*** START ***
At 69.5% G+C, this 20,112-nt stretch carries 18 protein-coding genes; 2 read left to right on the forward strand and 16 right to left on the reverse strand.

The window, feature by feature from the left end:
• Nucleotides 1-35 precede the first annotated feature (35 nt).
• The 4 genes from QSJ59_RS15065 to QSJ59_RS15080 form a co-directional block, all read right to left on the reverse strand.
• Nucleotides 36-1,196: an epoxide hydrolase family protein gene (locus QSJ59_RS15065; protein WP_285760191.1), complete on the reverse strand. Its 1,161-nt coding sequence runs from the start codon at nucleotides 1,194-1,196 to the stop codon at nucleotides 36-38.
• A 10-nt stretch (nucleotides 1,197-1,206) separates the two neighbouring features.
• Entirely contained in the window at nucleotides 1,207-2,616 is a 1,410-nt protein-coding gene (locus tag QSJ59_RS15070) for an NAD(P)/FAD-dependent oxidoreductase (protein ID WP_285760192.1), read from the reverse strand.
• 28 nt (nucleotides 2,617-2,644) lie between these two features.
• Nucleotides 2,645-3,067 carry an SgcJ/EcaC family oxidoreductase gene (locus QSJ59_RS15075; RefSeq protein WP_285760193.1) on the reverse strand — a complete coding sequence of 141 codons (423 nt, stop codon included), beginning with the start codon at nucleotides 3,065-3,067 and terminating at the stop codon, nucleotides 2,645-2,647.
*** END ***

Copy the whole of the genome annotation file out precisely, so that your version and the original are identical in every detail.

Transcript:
At 69.5% G+C, this 20,112-nt stretch carries 18 protein-coding genes; 2 read left to right on the forward strand and 16 right to left on the reverse strand.

The window, feature by feature from the left end:
• Nucleotides 1-35 precede the first annotated feature (35 nt).
• The 4 genes from QSJ59_RS15065 to QSJ59_RS15080 form a co-directional block, all read right to left on the reverse strand.
• Nucleotides 36-1,196: an epoxide hydrolase family protein gene (locus QSJ59_RS15065; protein WP_285760191.1), complete on the reverse strand. Its 1,161-nt coding sequence runs from the start codon at nucleotides 1,194-1,196 to the stop codon at nucleotides 36-38.
• A 10-nt stretch (nucleotides 1,197-1,206) separates the two neighbouring features.
• Entirely contained in the window at nucleotides 1,207-2,616 is a 1,410-nt protein-coding gene (locus tag QSJ59_RS15070) for an NAD(P)/FAD-dependent oxidoreductase (protein ID WP_285760192.1), read from the reverse strand.
• 28 nt (nucleotides 2,617-2,644) lie between these two features.
• Nucleotides 2,645-3,067 carry an SgcJ/EcaC family oxidoreductase gene (locus QSJ59_RS15075; RefSeq protein WP_285760193.1) on the reverse strand — a complete coding sequence of 141 codons (423 nt, stop codon included), beginning with the start codon at nucleotides 3,065-3,067 and terminating at the stop codon, nucleotides 2,645-2,647.